How do you develop people who don’t believe they need to be developed? According to Randall P. White, Ph.D., some of the business literature on the market is encouraging this mentality among organizational leaders by giving them the impression that they can improve themselves through a series of fast, easy and painless solutions.
White, a principal at the Executive Development Group and a contributing author for the forthcoming book The Perils of Accentuating the Positive, pointed to Marcus Buckingham, best-selling author of books such as Now, Discover Your Strengths, as a major offender.
“Even though Buckingham is British, his strengths-based approach is a very American phenomenon, which is that you find your strengths and build on them,” White said. “Only in America would we argue that you should just play to your strengths. That’s just a quick fix, and strengths can become liabilities when you overplay them. There are a number of senior executives who play to their strengths and do a wonderful job of that, but those strengths might not be necessary at that point in time.”
Because of this conceit — which is almost exclusively American in nature — there is a tendency among leaders to overrate themselves, he added. They also oversimplify approaches to leadership.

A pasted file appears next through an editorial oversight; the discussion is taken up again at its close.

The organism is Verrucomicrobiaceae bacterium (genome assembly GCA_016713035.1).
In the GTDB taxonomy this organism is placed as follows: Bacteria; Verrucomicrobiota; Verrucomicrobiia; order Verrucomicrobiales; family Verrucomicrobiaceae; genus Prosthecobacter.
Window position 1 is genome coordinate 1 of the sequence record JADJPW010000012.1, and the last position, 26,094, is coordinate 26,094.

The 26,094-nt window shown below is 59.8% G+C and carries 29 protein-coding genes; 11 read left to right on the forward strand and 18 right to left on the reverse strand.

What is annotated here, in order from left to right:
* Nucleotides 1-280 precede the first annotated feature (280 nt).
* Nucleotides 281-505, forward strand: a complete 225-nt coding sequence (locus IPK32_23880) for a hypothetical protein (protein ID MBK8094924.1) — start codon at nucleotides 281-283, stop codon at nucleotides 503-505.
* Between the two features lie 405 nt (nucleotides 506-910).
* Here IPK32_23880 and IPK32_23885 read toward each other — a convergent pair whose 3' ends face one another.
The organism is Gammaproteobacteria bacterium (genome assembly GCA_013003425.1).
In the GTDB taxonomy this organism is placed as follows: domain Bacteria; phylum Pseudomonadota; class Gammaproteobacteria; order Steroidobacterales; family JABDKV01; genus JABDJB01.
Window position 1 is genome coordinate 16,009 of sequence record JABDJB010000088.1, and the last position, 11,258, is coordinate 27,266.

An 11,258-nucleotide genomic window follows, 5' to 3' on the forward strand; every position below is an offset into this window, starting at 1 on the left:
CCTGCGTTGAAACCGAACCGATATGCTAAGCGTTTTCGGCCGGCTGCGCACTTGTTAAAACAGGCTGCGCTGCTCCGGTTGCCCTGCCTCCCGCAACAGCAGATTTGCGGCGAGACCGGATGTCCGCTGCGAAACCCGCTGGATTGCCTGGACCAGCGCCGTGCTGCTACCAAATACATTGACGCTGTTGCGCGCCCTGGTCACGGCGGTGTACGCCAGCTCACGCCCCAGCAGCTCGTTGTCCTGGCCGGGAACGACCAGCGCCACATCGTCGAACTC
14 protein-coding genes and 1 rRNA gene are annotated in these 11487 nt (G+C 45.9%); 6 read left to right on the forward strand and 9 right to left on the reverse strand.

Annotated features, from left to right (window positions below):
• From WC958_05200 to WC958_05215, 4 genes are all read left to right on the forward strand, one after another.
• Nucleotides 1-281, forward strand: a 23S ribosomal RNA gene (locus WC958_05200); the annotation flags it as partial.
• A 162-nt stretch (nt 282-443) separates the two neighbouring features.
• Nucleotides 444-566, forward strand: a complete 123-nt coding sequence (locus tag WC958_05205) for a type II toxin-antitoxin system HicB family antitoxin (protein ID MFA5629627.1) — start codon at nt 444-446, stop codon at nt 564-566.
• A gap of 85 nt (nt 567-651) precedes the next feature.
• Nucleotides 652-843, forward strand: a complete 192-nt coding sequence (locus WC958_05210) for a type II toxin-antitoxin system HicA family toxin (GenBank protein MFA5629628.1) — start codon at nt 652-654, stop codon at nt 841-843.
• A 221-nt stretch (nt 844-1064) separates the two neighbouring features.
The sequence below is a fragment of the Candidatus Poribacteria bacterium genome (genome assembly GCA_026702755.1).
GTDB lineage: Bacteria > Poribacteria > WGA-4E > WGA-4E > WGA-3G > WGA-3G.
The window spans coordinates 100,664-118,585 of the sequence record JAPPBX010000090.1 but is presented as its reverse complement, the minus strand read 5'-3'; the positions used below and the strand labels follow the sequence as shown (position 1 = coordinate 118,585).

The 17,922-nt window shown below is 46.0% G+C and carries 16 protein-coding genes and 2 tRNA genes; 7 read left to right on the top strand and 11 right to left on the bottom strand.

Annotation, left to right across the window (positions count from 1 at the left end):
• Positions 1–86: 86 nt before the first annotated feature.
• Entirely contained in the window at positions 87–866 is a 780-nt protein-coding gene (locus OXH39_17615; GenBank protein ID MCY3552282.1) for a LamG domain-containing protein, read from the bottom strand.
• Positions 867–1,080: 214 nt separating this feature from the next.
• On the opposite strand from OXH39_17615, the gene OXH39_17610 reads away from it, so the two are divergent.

“We’ve been stuck in a paradigm that says, ‘Let’s find seven or so things that make an effective leader, and if everyone can do them well, they’ll be leaders,’” White explained. “I think we’re into too much of this ‘push this or that button and you’ll be successful’ mentality. And I think most learning and development people know it’s a little bit more complicated than that. There’s a little bit of luck and magic involved, as well as knowing when to use certain strengths at the right time and being aware of weaknesses.”
White said a couple of qualities are needed for effective leadership development. The first is humility — specifically, an acknowledgement of vulnerability in particular areas and a willingness to learn. The second relates to a work environment that allows room for error.
“Most people learn on the job — when they have to,” he said. “They learn when they’re confronted with a big issue. They don’t learn when they’re not confronted by some challenge. I’m not saying you don’t learn in the classroom. I’m saying the place where you learn the most — on the job — is also the riskiest place to learn because they can make mistakes.
“If you use mistakes as a springboard to say, ‘I got it wrong, but here’s what I learned,’ that’s a wonderful mentality that allows you to learn from deficits rather than strengths, or learn from a strength you overplayed.”Filed under: Leadership Development